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It’s the time of year for scary movies, haunted houses, and tribulation trails. It’s also a season where many actively avoid anything remotely frightening. But there’s one place where the dichotomies of good and evil meet, it happens year round, and it’s called the church. The local church is a place, more accurately it’s a group of God’s people who are in community together in order to worship Him, serve and love one another, and make disciples of Jesus Christ. Let’s call it a gathering of sheep, which alerts hungry wolves, and causes shepherds to be on guard. It’s a refuge of hope, yet a place where spiritual warfare rages. The church is not for the faint of heart, but is for the faint of heart. It’s where the weak become strong, because the Strong came to be weak. Some see it as scary, some see it as sacred, but can both be true?

House of Horrors
From the world’s point of view, the global church and the gospel are offensive, calling out sin is judgmental, and the world hates Christ, hates the true church, and sees the Bible and Christianity as a religion of fools. Likewise, there are governments who persecute the church out of fear and out of the desire to maintain control at all cost. And because of sin, the fall, and spiritual warfare, many people will only see and hear about the abuse of some churches, the damage caused by wolves in sheep’s clothing, the false teachers (as in the Book of Jude), the power hungry, money grabbers, the lord it over you leaders, and the politically motivated bandwagoners. For some believers, who have been burned by such abuse, the local church can be a terrifying place that has impacted them so negatively that when they hear the word “church” they immediately cringe. It’s a place they don’t want to go because of their bad experience. Other believers may go to church regularly, worship and find value in it, but are still reluctant to join, get involved, and serve others because of their past experiences. Then every believer, whether they attend church every time the door opens or not, will struggle with sin because we are prone to wander from the truth of God’s Word. Oh, and the Bible teaches that the shepherds, sinners too, will be held accountable for the sheep. From this view, the church is a scary place.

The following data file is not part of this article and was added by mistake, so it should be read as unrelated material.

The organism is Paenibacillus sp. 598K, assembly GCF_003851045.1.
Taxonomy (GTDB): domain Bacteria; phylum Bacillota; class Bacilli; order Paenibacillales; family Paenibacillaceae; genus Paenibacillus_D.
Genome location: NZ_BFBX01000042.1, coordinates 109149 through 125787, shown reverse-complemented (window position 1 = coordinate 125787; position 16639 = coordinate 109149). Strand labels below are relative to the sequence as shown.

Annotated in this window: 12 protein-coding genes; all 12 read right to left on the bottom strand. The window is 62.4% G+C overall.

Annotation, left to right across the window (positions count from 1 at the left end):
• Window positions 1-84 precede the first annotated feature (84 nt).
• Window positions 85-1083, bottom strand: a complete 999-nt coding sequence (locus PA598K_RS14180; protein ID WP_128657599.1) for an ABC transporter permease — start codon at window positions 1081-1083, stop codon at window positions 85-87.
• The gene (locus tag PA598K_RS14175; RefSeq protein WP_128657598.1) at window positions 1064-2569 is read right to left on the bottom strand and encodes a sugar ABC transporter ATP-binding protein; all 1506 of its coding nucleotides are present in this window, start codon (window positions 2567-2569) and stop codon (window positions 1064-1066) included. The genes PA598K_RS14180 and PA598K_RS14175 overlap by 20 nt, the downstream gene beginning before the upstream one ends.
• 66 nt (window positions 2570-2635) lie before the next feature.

House of Healing
But God, in His infinite wisdom, established the church to make disciples and further His kingdom and told us not to avoid assembling together. When the local church is functioning effectively, that is Biblically, and correctly, it is a house of hope and healing – a healing that may take a long time for those who have experienced abuse. The true church is a beautiful mess of sinners saved by grace, still being sanctified, struggling, yet victoriously perfected positionally in Christ. Where else can you find reprieve from the world? Where else will fellow believers care for each other, provide meals, send a note of encouragement, pray for and cry with one another? Where else will believers sharpen each other like iron sharpens iron in preparation for battle? Where else is there a victory cry over sin because of what Christ has done? Where else can ultimate victory over sorrow and death be expressed at a funeral? Where else are we taught to overlook offenses, forgive seventy times seven, while still talking about the consequences of sin and holding each other accountable through church discipline? Where else can difficult questions be asked and answered, differences of opinion and theological disputes debated, sometimes agreeing to disagree out of love for Christ and one another?